Chris Kunicki asked me for a cheat sheet of sentence structure, and as he's been generous enough to host my blog and my Web site, I'd like to try to do it as my first anniversary blog. That's right, folks. You've been wading through this stuff for a whole year and 84 episodes (not counting this one).
A sentence consists of three basic parts: a subject, a verb, and a predicate.
- The subject is the noun or noun phrase that is the essence of the sentence.
- The verb is the action word that affects the noun/subject.
- The predicate is a collection of words (including the verb) that modifies the subject.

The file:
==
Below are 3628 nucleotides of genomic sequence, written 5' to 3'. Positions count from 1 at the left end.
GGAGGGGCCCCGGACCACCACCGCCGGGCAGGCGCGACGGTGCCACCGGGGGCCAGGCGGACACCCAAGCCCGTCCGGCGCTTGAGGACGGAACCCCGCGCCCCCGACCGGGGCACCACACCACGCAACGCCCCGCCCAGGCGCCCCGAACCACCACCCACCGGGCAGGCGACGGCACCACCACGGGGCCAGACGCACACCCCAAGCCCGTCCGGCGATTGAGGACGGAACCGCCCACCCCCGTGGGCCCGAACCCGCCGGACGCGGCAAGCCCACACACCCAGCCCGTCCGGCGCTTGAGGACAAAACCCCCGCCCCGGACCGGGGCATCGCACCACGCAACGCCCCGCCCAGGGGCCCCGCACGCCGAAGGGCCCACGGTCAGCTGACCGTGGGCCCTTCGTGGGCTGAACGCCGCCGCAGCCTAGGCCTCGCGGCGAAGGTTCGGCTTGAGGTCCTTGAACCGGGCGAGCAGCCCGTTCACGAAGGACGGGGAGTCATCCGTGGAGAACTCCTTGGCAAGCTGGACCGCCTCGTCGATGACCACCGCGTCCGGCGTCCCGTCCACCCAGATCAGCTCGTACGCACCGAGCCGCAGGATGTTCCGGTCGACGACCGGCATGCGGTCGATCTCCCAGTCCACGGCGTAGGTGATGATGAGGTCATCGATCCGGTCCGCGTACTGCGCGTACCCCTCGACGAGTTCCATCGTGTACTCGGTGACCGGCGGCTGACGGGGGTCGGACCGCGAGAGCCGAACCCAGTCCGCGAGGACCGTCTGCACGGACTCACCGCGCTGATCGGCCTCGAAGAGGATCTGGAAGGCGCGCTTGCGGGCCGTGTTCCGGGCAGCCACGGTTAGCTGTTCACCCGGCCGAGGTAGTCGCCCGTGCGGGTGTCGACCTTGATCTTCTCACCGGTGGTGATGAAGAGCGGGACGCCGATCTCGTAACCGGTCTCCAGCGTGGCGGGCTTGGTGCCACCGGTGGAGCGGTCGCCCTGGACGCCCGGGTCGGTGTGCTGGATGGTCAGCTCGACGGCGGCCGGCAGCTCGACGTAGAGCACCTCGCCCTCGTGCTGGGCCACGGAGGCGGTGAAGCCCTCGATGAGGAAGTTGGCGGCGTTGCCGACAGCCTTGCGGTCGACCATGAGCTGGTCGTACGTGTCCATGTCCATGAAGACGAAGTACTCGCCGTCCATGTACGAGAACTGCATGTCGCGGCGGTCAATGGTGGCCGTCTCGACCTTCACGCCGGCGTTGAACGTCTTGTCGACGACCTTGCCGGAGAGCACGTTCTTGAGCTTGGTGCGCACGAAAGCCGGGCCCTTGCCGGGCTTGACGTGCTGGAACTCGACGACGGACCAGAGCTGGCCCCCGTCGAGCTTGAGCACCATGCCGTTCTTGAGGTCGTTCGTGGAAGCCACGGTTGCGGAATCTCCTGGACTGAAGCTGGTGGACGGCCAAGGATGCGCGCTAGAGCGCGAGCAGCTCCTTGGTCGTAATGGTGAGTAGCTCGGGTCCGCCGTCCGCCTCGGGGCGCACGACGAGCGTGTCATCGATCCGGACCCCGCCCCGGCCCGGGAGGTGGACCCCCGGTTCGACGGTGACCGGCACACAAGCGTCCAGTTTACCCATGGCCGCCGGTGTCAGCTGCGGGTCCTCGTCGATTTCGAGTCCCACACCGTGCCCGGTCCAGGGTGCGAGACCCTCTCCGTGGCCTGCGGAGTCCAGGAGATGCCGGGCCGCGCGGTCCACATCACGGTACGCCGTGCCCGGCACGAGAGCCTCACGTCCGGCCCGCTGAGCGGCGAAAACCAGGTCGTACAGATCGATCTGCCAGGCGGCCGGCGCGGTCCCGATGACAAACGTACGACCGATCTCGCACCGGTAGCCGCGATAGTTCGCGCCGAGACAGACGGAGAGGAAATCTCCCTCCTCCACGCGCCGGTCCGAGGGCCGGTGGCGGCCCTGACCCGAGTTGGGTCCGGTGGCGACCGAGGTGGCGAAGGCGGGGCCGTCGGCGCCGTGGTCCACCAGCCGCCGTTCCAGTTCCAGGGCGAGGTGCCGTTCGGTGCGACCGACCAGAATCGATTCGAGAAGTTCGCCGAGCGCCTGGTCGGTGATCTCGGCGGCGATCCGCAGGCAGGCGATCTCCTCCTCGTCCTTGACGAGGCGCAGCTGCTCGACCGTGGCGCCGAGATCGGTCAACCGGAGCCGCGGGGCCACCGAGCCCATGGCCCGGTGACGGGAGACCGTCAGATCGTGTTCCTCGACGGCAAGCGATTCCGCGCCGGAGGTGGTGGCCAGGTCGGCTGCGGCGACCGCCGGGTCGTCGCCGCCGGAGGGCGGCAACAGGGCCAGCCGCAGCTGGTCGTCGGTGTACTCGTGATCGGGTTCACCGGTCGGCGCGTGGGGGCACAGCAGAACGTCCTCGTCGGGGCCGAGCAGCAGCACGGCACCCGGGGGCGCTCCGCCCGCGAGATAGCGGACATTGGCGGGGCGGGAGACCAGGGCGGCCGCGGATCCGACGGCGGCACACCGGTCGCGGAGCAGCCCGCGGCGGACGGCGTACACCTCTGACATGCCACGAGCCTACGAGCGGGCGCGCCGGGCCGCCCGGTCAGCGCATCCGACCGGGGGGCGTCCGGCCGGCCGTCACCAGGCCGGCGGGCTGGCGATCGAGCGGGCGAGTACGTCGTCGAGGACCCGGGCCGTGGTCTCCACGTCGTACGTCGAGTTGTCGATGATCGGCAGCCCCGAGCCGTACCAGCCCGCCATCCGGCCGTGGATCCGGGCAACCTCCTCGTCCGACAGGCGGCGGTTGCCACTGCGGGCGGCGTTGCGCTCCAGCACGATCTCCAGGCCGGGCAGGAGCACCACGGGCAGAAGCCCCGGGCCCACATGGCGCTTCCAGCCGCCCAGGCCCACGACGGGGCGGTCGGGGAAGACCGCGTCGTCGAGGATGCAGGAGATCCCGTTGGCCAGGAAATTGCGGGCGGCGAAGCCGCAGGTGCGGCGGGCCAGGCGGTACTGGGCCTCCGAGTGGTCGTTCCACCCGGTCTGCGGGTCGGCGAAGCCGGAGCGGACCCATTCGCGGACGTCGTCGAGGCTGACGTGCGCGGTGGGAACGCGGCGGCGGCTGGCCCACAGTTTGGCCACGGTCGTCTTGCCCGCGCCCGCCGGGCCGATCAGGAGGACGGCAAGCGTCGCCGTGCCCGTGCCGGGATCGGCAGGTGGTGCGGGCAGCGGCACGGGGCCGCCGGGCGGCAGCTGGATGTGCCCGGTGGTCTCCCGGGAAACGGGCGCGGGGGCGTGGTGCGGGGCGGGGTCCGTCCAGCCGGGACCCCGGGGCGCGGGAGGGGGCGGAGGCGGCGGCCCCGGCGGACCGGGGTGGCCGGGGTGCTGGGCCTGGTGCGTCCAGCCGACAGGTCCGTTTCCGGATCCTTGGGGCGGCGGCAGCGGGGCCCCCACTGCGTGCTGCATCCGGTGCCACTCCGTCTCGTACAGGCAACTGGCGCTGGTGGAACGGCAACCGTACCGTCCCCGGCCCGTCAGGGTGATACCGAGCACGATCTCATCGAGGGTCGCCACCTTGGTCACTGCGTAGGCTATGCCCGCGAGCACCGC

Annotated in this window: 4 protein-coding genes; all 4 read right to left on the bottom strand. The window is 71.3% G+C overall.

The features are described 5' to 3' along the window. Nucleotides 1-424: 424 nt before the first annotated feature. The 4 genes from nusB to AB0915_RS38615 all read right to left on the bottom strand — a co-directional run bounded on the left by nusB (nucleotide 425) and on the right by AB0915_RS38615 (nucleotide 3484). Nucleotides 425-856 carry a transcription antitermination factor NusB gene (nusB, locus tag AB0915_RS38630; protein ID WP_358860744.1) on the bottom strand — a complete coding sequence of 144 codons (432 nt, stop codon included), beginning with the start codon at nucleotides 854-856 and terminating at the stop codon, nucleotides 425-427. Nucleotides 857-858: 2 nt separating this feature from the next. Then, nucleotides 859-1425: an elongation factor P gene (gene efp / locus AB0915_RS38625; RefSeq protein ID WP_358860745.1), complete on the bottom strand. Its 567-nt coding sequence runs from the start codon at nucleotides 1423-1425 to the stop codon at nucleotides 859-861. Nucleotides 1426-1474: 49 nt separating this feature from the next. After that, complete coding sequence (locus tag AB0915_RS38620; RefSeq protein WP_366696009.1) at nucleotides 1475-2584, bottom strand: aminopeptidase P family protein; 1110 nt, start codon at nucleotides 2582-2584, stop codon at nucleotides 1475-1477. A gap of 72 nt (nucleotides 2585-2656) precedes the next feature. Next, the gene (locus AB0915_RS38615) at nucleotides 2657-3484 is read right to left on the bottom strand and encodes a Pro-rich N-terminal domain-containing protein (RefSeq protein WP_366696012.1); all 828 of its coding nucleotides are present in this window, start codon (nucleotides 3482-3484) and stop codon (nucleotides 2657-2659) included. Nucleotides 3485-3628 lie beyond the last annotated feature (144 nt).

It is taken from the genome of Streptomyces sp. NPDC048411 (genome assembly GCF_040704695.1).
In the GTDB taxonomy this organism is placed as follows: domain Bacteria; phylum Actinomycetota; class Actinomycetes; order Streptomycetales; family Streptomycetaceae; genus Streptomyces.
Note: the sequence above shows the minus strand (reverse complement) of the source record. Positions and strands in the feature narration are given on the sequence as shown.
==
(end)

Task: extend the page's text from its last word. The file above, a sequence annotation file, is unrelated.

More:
The subject of a sentence remains the subject no matter where it appears in the sentence. The subject of the sentence is that word or phrase upon which the verb acts. Both of these sentences have the same subject (Fred, in this instance):
Fred lost his hat in the wind.
In the wind, Fred lost his hat
The subject of a sentence can include more than just a noun, but it's always all about the noun or pronoun (Fred is a pronoun